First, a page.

and Co. a run for their money.

“Humpday” was inspired by a real amateur porn festival that is hosted by alternative weekly paper, The Stranger, in Lynn Shelton’s hometown of Seattle, WA. Stranger editor Dan Savage recently challenged Lynn to create a Hump! film herself for this year’s competition and she accepted. So if you live in Seattle and manage to score a ticket to this always sold-out event, it’s possible that the next Lynn Shelton film you see may be a bit on the blue side. Fortunately for the Hump! artists, they destroy all of the films after the last screening, allowing actors to be porn stars for one night only. So if you can’t make it to the fest this year, you’ll just have to watch “Humpday” and leave it up to your imagination…

I talked with Lynn and “Humpday” star, Mark Duplass, about the process of creating such a unique film and whether or not we might see some alternate endings on the DVD release. Continue reading

Film Threat Review: Change Your Life

2009
Un-rated
66 minutes
Creek Park Pictures

**

Time was the American Dream meant simply holding down a steady job that put food on the table. Today, that’s just not enough for people. No one wants to put in 40 years working for the Man. We just want to get rich quick, buy the yacht and golf club membership, and retire early. That’s why we live in the era of the scam. It’s not just the ones shaped like a pyramid either. We also have Nigerian email scams, stolen identities, and Ponzi Schemes. Basically, if it’s too good to be true, it probably is. And that is the premise of “Change Your Life.”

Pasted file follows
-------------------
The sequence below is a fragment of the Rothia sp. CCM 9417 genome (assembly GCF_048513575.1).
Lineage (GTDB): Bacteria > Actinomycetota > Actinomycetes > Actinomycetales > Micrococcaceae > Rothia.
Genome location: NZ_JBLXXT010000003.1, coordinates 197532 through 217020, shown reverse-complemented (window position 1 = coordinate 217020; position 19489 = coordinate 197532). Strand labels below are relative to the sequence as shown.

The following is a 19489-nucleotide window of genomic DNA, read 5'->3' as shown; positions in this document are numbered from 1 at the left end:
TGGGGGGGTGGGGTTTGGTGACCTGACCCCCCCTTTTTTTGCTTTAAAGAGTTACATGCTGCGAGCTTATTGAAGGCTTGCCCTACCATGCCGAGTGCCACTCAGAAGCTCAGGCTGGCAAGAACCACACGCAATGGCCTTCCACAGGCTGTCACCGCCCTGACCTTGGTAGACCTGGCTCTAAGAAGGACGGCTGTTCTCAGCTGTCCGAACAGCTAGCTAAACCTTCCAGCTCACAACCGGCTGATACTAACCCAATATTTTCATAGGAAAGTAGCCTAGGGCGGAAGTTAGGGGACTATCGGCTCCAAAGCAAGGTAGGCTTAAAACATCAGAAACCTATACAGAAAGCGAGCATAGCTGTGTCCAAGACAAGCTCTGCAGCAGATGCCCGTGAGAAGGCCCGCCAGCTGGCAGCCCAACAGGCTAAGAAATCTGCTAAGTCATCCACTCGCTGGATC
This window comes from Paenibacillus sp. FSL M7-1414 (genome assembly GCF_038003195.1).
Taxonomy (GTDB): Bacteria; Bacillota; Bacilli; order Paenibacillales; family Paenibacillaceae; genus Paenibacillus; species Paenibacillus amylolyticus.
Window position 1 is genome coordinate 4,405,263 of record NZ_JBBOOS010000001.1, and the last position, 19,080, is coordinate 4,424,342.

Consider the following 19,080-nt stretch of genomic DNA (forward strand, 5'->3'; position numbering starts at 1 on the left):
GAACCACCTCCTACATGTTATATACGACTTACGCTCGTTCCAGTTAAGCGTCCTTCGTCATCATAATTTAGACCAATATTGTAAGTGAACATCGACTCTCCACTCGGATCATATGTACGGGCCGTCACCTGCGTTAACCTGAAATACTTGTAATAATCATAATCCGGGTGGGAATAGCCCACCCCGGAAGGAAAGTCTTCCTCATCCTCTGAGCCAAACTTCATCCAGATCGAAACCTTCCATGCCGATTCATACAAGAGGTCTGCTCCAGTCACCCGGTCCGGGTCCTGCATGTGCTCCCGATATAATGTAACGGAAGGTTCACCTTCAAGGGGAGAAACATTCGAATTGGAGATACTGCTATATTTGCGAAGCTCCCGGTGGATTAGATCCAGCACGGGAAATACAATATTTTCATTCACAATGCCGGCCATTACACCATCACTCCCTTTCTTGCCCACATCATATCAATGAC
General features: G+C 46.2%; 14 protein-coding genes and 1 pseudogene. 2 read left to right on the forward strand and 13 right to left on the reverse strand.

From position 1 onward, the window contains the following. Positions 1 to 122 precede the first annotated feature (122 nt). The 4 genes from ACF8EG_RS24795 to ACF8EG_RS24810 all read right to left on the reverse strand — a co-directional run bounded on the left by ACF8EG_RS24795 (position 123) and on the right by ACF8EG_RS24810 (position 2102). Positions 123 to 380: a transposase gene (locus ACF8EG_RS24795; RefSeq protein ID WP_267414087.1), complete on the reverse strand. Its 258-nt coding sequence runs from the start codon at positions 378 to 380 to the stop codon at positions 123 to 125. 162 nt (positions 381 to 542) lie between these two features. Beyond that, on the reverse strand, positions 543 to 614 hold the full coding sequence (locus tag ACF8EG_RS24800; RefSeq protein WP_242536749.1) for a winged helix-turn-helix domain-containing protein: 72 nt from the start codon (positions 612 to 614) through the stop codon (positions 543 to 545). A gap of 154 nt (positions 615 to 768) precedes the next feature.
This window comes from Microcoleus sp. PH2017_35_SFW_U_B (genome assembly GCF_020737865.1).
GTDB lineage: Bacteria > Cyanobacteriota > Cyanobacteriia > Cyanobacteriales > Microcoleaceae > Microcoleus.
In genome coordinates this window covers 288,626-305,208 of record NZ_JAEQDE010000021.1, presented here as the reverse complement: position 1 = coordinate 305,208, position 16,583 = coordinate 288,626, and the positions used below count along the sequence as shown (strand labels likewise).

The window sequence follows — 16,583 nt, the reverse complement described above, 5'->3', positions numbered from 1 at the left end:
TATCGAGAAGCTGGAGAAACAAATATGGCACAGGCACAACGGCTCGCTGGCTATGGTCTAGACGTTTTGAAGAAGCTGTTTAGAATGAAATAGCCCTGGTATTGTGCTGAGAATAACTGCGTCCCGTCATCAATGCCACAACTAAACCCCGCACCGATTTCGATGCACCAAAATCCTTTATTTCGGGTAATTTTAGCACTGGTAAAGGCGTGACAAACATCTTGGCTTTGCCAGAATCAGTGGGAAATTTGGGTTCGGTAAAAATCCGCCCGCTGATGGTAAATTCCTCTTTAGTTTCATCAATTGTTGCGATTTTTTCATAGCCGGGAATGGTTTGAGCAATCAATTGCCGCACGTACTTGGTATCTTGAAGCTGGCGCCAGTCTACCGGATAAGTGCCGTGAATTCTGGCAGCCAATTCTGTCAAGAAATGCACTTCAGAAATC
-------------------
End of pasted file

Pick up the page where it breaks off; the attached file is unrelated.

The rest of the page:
Shot in the popular mockumentary style, “Change Your Life” documents several gullible Americans who become apostles of a self-help guru named Simon Martinez. He wears gold chains, speaks in rhyming clichés, and tells his disciples that they can earn $3000 more per month if only they follow his simple, 35-step program. Of course, it’s all a grift, designed so that the only person who can actually make money is Martinez himself.